I did the preliminary editing of the book myselfand that was a mistake. I didn’t see the errors I had committed and didn’t help me to get a new perspective. I paid too much attention to character description, thus making the atmospheric description bleak, but my narrative style garnered positive reviews for its simplicity. The book received appreciation for its hilarious ending and the reviewer suggested that it would have been much better if I had maintained that style for the entire book.
Did you take up any classes for writing?
I didn’t learn to write anywhere, but I read a lot about publishing. Since there was nobody to help me on this front, I had to learn a lot about how to get a book published and catch the attention of the publishers, myself.
What was the difference you felt while writing in Tamil?
Writing in Tamil is obviously simpler as I end up with a very few grammatical errors. The fluency is also much better when compared to English.
What is your say on publicity?
My book was made available on online shopping websites such as Flipkart and HomeShop18. What was disappointing was that some of my very own friends didn’t read the book and review it. I thought the word of the mouth will generate positive feedback and create publicity of its own, but that didn’t happen because, a lot of them do not read books.
How did you balance engineering and writing?
My focus is always on engineering, when writing is a parallel process. Whenever I get bored of studies and need a break, I switch to writing.
What reviews did you get for the book?
I have to agree that my book is an average one when compared with the best selling authors’. It got a rating of 2.75 and I am not disappointed since it is my debut effort.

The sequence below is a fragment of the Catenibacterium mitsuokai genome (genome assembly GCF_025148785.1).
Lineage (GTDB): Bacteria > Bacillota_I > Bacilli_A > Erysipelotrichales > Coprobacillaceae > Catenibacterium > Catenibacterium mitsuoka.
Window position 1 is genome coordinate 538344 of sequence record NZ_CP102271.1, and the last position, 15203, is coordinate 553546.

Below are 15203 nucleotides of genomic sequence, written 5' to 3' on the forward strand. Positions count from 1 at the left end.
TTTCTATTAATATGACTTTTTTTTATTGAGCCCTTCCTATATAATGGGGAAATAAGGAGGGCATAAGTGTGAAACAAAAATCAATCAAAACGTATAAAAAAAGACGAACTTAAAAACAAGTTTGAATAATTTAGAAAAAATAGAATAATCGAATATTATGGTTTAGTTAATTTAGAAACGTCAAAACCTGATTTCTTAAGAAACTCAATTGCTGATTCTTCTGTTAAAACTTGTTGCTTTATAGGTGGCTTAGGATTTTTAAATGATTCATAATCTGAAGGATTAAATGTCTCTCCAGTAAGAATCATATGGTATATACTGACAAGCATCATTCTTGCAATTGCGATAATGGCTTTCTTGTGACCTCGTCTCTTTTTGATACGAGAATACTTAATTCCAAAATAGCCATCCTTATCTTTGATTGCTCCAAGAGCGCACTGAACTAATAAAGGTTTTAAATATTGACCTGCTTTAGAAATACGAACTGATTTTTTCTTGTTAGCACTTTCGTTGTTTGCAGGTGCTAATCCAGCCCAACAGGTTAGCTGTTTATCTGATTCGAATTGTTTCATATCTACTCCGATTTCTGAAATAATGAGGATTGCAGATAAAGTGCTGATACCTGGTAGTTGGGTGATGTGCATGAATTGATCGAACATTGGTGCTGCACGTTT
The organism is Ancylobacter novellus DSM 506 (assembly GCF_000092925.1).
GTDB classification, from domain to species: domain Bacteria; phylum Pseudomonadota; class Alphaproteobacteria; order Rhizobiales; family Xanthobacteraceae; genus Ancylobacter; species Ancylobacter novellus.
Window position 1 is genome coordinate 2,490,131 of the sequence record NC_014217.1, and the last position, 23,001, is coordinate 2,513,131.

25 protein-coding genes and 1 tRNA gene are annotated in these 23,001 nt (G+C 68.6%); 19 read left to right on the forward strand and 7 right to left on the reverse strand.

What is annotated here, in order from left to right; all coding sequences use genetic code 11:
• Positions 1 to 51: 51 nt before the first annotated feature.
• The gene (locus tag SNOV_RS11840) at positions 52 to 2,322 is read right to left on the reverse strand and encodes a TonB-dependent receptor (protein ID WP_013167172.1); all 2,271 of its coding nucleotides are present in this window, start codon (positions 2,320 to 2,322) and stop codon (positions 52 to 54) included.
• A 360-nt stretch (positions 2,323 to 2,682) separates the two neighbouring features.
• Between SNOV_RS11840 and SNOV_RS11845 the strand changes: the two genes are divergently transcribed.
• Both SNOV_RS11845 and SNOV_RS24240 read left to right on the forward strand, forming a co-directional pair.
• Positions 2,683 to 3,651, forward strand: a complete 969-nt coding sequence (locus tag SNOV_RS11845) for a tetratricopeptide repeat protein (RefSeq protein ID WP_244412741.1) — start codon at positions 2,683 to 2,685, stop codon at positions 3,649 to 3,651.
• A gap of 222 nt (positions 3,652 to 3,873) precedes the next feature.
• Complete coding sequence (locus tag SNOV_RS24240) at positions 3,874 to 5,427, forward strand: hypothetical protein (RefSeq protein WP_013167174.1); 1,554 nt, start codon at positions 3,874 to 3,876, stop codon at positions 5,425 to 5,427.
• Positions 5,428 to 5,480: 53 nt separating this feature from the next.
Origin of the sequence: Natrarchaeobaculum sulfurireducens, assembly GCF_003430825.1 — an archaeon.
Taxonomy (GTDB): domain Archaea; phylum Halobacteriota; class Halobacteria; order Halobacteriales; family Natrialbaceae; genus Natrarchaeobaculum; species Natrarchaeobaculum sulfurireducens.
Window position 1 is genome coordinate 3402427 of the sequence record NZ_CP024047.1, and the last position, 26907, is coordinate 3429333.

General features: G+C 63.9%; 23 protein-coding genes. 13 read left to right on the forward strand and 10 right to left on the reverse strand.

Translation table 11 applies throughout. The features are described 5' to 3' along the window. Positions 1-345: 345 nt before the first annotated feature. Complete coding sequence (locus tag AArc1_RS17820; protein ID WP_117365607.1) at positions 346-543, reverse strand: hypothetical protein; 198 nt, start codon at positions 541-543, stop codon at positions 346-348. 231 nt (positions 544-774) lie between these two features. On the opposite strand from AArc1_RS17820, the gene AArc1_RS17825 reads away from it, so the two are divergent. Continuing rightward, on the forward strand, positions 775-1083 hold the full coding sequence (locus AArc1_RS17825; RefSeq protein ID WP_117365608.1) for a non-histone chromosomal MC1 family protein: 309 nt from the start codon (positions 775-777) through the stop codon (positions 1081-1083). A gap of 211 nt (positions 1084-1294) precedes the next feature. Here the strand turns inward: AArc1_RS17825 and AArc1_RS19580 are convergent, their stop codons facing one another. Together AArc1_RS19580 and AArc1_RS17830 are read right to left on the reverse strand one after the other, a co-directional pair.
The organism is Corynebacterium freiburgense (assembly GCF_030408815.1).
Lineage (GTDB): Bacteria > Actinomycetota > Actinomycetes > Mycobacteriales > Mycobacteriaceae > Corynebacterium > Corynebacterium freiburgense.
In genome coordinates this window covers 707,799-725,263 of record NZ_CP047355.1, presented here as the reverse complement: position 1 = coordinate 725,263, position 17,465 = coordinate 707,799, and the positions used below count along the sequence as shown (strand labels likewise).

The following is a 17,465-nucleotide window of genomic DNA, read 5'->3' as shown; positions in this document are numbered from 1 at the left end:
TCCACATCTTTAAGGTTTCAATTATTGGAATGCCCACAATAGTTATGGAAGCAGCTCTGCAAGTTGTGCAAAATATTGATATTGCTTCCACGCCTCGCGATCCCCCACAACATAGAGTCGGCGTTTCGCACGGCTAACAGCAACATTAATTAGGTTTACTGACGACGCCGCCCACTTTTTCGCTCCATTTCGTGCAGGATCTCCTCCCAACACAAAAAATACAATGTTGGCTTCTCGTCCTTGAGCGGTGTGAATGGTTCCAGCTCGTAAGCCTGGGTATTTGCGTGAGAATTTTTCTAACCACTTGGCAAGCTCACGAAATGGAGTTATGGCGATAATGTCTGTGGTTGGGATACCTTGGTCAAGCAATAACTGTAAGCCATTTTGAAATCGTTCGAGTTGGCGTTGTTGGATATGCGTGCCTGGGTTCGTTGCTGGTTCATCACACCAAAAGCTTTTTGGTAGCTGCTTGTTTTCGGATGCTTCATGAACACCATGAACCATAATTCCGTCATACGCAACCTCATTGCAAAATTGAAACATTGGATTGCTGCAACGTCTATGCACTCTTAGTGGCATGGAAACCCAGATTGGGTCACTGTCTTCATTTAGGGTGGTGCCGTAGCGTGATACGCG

What is your advice to budding writers?
Patience is the key. There is a long and frustrating wait before you get your first book published. Don’t hope to get profit from your first book, but treat that as an opportunity to learn. I can recall an incident wherein my manuscript was returned from a publisher even before opening. For the publishing house, the book simply means business, but it is a lot more for the writers. So, hold on to it and persevere to succeed. If there is anybody who needs any guidance on publishing, feel free to contact me.
What are your future plans?
Engineering is my main stream and I have maintained a strong hold on that front, but I am passionate about writing and I shall continue doing that. I am writing my next book in Tamil which falls into the genre of Historical Fiction. I have changed my style a little to suit the audience’s expectations. I am now pursuing a course on Journalism in Sikkim Manipal University (distance Education) along side. I will go for a job after my engineering education and by that time I would have completed my 3 year course in journalism. Then, I would have 2 options. So, a lot depends on the nature of my job and the response to my second book.
Subash. V. B. (B. E. Mechanical (SW), 2013-2018)is an avid reader and a movie buff. He enjoys playing tennis and watching football. He loves hanging out with friends and wishes to visit many parts of the world.